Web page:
Can You Do MMA Without Fighting? MMA Training Amazing Exercise

I have been approached by several media outlets over the past year asking if the popularity of MMA, bred by reality shows like, The Ultimate Fighter  ( on SPIKE )  and Fight Science (on The National Geographic channel )  has driven more students to train MMA.  The answer is Yes!  Every couple of years there is some form of media attention that creates a frenzy that drives people into martial arts schools.  It started with the Karate Kid, then it was The Teenage Mutant NInja Turtles, then Kung Fu theatre, then Krav Maga’s presence in movies like Enough and Tomb Raider, and even Kung Fu Panda.  The martial arts business model on some level relies on cyclical media exposure to inspire and motivate.

Beyond the actual studying of various arts and combat sports that you get to do in MMA, is the integration of athletic training concepts which really makes modern martial arts and MMA the best workout ever.  It is well-rounded, comprehensive and rewarding.  If you really do it right – you will have the most balanced workout regiment out there.  Examples of some of my MMA training classes that cater to a non-contact crowd are below.  I do not believe that everyone should have to spar if they practice.  There has to be a controlled  level of contact drills however, no different than a boxing mitt class (I hold for you, you hold for me) or using a partner to aim and practice ground positions and basic submissions.  But with rock solid instructors who have a strong background in the various sports and understand the responsibility you have to a student-body, you can do MMA training without the exposure of injury that is unavoidable when fighting.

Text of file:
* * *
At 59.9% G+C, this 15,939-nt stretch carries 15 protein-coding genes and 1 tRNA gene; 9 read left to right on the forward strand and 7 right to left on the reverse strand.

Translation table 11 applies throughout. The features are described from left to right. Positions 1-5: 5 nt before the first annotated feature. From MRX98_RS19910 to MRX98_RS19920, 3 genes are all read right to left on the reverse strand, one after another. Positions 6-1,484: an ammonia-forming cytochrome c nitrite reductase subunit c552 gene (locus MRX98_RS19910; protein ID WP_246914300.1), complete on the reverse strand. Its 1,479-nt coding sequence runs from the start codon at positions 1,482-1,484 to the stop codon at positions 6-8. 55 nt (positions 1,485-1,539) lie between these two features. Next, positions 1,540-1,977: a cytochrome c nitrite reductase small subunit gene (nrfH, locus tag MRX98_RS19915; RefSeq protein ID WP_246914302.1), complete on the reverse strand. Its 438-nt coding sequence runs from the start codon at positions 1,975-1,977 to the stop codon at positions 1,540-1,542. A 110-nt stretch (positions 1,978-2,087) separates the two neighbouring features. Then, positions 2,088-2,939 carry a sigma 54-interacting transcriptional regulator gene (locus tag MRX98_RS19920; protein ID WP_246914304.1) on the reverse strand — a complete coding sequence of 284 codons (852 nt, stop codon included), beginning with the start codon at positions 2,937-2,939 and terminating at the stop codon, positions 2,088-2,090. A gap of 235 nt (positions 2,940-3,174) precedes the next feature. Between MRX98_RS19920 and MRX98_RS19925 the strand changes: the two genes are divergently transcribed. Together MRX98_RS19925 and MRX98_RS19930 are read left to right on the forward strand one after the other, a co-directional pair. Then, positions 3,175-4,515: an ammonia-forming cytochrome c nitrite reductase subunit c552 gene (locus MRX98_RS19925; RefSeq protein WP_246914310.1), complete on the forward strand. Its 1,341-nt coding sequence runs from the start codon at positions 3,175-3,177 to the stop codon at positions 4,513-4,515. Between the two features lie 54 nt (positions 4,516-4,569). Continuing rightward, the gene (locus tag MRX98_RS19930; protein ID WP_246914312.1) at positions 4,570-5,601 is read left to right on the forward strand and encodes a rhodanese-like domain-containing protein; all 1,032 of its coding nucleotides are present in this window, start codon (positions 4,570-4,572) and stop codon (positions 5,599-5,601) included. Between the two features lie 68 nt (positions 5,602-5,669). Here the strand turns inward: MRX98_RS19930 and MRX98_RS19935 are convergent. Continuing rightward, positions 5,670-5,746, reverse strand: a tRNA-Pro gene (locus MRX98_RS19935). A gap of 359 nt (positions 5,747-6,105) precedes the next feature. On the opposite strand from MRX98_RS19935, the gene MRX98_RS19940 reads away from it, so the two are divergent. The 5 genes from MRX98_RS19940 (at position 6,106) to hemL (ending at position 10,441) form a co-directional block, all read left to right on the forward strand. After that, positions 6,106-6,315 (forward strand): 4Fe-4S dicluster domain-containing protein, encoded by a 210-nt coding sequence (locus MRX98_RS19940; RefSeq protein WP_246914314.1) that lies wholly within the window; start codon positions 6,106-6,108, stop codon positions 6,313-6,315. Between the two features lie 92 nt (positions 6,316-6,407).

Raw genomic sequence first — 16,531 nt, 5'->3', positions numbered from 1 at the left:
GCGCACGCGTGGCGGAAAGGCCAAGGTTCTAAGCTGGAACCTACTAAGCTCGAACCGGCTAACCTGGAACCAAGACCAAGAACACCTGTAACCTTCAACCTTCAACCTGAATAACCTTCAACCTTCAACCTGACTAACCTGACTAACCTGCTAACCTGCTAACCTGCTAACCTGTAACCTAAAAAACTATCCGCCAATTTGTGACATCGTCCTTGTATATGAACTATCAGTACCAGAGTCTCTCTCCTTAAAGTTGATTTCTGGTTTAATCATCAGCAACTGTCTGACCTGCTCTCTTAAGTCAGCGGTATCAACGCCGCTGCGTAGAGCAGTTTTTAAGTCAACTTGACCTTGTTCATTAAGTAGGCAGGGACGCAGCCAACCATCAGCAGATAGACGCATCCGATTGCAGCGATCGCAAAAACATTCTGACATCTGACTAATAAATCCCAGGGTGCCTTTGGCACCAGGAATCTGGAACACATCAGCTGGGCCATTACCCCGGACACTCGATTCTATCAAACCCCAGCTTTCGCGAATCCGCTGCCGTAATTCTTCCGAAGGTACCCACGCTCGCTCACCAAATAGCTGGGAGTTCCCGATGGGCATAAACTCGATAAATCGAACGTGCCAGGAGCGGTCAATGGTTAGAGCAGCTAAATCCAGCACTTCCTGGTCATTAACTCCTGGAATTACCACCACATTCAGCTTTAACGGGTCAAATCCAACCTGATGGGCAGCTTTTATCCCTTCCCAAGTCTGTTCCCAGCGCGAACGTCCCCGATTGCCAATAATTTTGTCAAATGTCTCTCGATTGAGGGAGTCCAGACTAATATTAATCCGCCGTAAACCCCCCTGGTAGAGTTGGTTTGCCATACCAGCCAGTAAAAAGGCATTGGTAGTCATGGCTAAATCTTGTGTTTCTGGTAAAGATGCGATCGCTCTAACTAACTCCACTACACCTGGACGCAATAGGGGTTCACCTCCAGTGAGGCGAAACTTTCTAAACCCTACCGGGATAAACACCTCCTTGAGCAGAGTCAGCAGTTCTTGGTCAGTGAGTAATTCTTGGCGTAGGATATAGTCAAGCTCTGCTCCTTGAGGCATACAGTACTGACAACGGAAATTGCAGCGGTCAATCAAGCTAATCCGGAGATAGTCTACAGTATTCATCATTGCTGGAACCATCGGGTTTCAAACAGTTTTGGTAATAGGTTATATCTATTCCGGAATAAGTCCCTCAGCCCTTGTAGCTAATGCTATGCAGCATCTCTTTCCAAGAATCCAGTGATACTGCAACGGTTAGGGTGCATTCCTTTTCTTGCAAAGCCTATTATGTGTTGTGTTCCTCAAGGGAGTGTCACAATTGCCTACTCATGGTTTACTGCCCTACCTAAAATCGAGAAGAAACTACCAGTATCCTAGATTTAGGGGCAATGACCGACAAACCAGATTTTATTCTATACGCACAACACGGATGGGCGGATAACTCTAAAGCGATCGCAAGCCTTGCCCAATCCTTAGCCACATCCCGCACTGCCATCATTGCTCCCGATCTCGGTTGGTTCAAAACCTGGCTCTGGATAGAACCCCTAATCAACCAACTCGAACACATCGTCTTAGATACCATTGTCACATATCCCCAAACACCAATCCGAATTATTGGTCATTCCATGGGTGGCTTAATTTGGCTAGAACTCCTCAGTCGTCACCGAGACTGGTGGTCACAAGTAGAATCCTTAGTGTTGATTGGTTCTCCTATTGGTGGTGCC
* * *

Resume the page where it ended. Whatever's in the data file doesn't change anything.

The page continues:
Although my school ( has been a MMA training center for  9 years, the popularity has been great for me because it has justified a program I believed in 10 years ago.  I have always cross-trained within the martial arts instead of sticking to only one style.  My path in the martial arts has lead me down the traditional, loyal experience as well – I have remained committed to styles like karate, kung fu, tae kwon do and jiu jitsu; but I think I have been the happiest in the martial arts since I practiced and trained them all side by side.
Although the traditional martial arts are not represented in MMA, they have and will continue to give me an edge in appreciating how things evolve and give me a solid foundation for understanding several methods of training.  I have given you a slide show of various exercises and drills that are incorporated in most MMA training or conditioning classes.  Of course, each instructor puts their personal twist on things and focuses on their favorite aspects of conditioning.  Personally, I love doing ground training drills like, arm bar abs, bear crawls, four point base, and striking the ground dummies; and I’ll take mitt drills and jump rope any day of the week over conventional exercise.  But some of my co-workers love the sprawl training and clinch work and put a lot more of that in their classes than I do – it is all good.  That is why several of us teach the same class so in the course of a week a student experiences all areas of the training regiment.  Additionally, the classes include all the supportive sport-specific exercises that use, climbing ropes, stairs, peg walls, medicine walls, kettle bells, functional cable machines and flexibility stretches.  There are so many areas of training, technique and conditioning required for MMA athletes that you can experience the sport without the sparring.
Enjoy these 12 exercises.  Do not forget to add stretching, jump rope, explosive squats or lunges, thai pad drills, defensive drills and sprawl training.  But this is a good sample of how comprehensive an MMA training class can be.

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